Prescription medicated creams are commonly used to treat scabies infections. The most commonly used cream is permethrin 5%. Other creams include benzyl benzoate, sulfur in petrolatum, and crotamiton. Lindane is rarely used because of its side effects.
Creams are applied all over the body. The whole family or sexual partners of infected people should be treated, even if they do not have symptoms. Creams are applied as a one-time treatment or they may be repeated in 1 week.
Wash underwear, towels, and sleepwear in hot water. Vacuum the carpets and upholstered furniture.
For difficult cases, some health care providers may also prescribe medication taken by mouth to kill the scabies mites. Ivermectin is a pill that may be used.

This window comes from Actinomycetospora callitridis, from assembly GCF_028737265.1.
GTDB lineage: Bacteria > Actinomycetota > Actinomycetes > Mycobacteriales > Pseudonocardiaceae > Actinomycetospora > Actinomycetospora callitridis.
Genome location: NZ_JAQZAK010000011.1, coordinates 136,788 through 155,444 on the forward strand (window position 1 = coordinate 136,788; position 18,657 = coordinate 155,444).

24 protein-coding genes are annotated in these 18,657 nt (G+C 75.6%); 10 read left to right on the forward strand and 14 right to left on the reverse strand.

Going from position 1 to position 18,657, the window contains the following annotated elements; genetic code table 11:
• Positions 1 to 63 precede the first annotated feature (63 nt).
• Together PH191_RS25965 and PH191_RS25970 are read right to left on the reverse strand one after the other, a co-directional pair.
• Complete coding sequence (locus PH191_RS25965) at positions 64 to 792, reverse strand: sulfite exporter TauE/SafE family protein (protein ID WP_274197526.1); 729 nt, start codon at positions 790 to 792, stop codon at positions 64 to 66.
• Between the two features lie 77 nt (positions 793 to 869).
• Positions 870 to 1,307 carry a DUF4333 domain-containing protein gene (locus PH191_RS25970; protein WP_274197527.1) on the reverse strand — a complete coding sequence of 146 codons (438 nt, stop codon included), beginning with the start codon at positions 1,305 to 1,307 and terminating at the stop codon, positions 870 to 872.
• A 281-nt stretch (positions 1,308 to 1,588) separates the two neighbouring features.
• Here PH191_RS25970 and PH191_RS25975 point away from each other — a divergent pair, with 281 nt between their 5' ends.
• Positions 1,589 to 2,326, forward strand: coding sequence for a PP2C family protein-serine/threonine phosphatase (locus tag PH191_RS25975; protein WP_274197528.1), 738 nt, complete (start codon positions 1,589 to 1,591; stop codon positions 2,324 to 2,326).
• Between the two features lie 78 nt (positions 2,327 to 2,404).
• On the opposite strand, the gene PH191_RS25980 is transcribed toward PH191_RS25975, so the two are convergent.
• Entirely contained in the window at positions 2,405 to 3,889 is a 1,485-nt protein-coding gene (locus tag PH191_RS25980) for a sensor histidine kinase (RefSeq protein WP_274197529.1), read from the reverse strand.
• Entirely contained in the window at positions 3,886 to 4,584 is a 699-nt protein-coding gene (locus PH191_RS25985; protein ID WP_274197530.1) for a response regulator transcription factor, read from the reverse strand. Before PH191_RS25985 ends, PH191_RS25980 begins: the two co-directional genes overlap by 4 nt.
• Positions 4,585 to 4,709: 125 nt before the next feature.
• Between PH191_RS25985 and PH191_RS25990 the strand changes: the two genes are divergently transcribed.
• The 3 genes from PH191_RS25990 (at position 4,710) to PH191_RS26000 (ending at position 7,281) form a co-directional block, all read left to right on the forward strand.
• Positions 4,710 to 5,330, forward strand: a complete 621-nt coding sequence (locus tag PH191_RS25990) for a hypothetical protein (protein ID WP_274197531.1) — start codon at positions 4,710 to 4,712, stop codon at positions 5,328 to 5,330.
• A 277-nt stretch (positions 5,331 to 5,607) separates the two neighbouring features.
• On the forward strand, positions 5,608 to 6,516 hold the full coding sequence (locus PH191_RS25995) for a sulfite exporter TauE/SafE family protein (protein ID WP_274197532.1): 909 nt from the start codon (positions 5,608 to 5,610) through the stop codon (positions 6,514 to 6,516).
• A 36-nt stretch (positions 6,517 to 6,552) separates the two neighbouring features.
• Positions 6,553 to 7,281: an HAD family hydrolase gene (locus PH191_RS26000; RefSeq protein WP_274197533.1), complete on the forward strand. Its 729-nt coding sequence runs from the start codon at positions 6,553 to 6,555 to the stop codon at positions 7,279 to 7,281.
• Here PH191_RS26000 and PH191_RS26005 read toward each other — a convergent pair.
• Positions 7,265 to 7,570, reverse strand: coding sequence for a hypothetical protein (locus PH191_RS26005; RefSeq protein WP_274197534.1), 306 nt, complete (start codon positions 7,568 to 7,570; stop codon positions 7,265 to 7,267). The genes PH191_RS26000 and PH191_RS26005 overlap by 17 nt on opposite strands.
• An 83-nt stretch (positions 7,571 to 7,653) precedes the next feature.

Itching may continue for 2 weeks or more after treatment begins, but it will disappear if you follow your health care provider's treatment plan. You can reduce itching with cool soaks and calamine lotion. Your doctor may also recommend an oral antihistamine.
Most cases of scabies can be cured without any long-term problems. A severe case with a lot of scaling or crusting may be a sign that the person has a disease such as HIV.
Intense scratching can cause a secondary skin infection, such as impetigo.
Call your health care provider if:
Habif TP, ed. Clinical Dermatology. 5th ed. Philadelphia, Pa: Mosby Elsevier;2009:pp 582-589.
Diaz JH. Scabies. In: Mandell GL, Bennett JE, Dolin R, eds. Mandell, Douglas, and Bennett's Principles and Practice of Infectious Diseases. 7th ed. Philadelphia, Pa: Churchill Livingstone Elsevier;2009:chap 294.
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